29 September 2022 The Future is the Product of the Past

Archaeologists Reveal a Hair Style They Think Was Fashion 2000 Years Ago

The small 5 cm figurine found during excavations at Wimpole in Cambridgeshire surprised with its details.

National Trust archaeologists and colleagues from Oxford Archeology East surveyed part of the ancient landscape of the National Trust’s Wimpole Mansion as part of the new visitor welcome and parking project in 2018, and revealed a late Iron Age in the early Roman rural settlement.

However, the details of the artifacts found led to different discoveries. 1 century. The details on the dated statue gave us the opportunity to learn about the trends of that period.

In the statue, a small mustache is now clearly visible, and the figure’s hair, which could represent 1st-century trends or how the god is normally depicted, was neatly shaped at the front and long but regularly visible at the back.

Shannon Hogan, National Trust Archaeologist for the East of England, said:
“This figure is an exceptional find and thanks to careful conservation and cleaning, we can now see some remarkable detail. His hairstyle and moustache are clear, which might be indicative of current trends or perhaps ‘typical’ for depictions of this particular deity.

“The artefact dates to the 1st century AD, and whilst possibly of Roman manufacture, exhibits very Celtic traits such as his oval eyes. The torc it is holding – an open-ended metal neck ring – is still clear and a small recess at the centre is suggestive of a decorative inlay, now lost.

“We have extremely limited knowledge of what ordinary people of England at that time looked like, so this beautifully detailed figure might just be giving us a tantalising glimpse into their appearance, or how they imagined their gods.”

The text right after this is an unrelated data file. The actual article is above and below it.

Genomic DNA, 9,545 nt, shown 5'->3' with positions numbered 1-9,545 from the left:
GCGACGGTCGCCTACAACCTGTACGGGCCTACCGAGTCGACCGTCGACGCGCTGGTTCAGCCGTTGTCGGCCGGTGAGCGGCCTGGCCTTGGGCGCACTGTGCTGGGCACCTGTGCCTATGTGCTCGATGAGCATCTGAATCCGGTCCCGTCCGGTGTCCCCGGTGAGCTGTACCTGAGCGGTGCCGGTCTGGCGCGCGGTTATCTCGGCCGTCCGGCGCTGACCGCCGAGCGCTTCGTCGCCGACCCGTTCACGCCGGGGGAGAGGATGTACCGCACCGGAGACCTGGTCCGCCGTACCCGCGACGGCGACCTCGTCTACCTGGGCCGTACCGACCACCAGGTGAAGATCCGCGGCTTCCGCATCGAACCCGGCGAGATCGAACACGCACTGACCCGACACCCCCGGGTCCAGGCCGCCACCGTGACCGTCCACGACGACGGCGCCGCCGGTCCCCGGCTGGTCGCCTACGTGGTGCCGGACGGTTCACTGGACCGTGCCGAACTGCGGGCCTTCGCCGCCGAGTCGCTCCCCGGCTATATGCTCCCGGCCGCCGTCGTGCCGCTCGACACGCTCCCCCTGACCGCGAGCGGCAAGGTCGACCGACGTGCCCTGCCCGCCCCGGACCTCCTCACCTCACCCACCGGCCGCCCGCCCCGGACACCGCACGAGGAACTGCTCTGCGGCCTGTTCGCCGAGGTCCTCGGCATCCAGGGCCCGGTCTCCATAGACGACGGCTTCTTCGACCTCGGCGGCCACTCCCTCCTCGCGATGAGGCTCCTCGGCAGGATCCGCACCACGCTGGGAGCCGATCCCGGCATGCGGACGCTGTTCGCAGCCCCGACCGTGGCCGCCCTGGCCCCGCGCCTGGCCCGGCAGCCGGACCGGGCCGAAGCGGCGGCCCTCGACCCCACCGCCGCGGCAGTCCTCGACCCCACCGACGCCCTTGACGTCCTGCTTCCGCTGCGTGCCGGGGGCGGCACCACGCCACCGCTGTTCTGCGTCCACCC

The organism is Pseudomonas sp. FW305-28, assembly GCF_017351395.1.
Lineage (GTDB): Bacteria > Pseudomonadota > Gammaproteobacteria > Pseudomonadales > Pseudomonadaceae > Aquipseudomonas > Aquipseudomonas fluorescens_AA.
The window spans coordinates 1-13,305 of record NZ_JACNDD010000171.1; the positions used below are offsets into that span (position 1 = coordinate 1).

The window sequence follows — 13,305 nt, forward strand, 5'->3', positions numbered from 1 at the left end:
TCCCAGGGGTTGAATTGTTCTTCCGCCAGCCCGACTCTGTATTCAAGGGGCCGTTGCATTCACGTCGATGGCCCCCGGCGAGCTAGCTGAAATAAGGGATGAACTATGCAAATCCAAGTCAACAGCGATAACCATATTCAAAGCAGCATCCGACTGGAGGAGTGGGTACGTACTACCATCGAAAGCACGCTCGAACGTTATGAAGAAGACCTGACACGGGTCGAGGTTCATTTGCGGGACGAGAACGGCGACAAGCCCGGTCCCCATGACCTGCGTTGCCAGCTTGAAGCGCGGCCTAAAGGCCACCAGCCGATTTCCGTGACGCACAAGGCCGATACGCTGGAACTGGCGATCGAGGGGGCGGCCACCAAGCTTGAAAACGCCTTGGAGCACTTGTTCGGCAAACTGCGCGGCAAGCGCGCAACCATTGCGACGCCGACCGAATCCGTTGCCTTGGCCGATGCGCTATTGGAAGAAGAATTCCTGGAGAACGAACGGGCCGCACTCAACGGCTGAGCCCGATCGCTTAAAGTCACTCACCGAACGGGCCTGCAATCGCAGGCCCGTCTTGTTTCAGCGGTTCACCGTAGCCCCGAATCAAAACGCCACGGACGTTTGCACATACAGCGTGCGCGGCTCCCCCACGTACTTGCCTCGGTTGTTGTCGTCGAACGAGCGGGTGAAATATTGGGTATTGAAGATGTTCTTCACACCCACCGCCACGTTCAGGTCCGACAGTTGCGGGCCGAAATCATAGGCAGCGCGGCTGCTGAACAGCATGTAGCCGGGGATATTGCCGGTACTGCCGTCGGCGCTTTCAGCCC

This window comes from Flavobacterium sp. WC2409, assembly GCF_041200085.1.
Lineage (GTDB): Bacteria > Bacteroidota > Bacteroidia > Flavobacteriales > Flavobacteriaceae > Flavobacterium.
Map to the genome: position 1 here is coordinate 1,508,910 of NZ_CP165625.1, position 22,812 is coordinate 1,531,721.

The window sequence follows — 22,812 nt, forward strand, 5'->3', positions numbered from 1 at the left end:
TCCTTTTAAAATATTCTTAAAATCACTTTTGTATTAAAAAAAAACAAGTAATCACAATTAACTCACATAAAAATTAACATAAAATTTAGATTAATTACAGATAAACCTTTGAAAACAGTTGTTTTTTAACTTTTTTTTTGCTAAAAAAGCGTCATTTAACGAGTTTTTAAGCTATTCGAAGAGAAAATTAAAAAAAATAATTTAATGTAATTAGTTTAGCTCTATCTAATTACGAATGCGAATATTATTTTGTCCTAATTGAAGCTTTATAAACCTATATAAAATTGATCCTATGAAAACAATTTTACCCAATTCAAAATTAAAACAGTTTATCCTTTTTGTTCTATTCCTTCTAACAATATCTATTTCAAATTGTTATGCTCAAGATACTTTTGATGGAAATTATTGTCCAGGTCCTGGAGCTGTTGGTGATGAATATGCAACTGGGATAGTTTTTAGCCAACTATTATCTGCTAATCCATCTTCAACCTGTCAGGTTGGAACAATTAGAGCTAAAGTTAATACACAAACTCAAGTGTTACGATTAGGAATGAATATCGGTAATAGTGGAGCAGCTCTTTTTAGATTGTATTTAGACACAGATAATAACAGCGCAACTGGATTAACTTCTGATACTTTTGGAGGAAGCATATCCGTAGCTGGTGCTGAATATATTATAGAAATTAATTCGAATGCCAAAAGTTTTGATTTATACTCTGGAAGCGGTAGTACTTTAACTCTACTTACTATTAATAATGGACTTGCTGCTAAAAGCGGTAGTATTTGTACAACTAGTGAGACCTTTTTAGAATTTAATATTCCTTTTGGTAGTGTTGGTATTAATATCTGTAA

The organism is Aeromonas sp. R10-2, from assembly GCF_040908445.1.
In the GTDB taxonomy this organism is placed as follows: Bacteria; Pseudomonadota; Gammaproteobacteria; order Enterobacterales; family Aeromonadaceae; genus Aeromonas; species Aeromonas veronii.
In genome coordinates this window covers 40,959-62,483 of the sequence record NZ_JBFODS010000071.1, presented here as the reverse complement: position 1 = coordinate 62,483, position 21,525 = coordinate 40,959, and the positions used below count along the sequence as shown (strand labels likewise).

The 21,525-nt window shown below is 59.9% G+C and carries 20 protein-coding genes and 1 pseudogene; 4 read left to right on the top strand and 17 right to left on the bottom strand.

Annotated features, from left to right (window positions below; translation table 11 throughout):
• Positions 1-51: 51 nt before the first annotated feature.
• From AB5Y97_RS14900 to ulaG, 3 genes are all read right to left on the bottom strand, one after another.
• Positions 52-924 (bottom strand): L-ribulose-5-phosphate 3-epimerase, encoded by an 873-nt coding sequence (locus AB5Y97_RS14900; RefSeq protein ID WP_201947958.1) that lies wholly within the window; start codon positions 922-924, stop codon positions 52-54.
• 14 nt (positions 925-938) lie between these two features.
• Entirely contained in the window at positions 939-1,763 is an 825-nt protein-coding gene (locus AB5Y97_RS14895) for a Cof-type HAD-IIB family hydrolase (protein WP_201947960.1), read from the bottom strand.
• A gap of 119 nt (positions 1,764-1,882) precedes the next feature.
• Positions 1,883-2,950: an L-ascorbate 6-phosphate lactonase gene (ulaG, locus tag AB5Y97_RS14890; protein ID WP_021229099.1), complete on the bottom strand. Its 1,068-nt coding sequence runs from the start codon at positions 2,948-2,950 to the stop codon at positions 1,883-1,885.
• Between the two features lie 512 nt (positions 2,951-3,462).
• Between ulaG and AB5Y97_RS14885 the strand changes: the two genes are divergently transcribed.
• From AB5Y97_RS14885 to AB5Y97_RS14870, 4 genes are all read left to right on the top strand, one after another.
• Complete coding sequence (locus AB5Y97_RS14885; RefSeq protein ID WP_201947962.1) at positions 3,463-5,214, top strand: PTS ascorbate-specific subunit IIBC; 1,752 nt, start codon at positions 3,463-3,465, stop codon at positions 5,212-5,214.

National Trust archaeologists new discovery

The figure probably originally served as the handle of a spatula. It may have been lost or deposited at Wimpole by inhabitants of early Roman Britain at the end of the Iron Age. It is a reminder of the ways in which the Celtic religion shared features with the Roman religion during the Roman occupation of Britain from AD43 to 410, when both had multiple deities responsible for different aspects of daily life.

Chris Thatcher from Oxford Archaeology East added: “Finds such as this give a rare and fascinating insight into aesthetics and symbolism in the latest Iron Age. The extent to which his hairstyle is typical of contemporary styles will never be known for certain. However, we think the combination of him holding a torc – associated with status – and forming the handle of a spatula – either used to mix medicines, or wax for writing tablets – speak of influence and power. The fact that he was found on a site with so much other evidence for it being a local hub is wonderful and appropriate.”

The excavation team at Wimpole found a site that surpassed their expectations. The settlement is believed to have been at the centre of a strong trading network, with imported pottery as well as around 300 metal objects uncovered during the dig. They included coins, cosmetic implements, horse harness fittings, Roman military uniform fittings, a spearhead, an axe head, key handles, brooches, as well as scrap lead and a number of iron nails.

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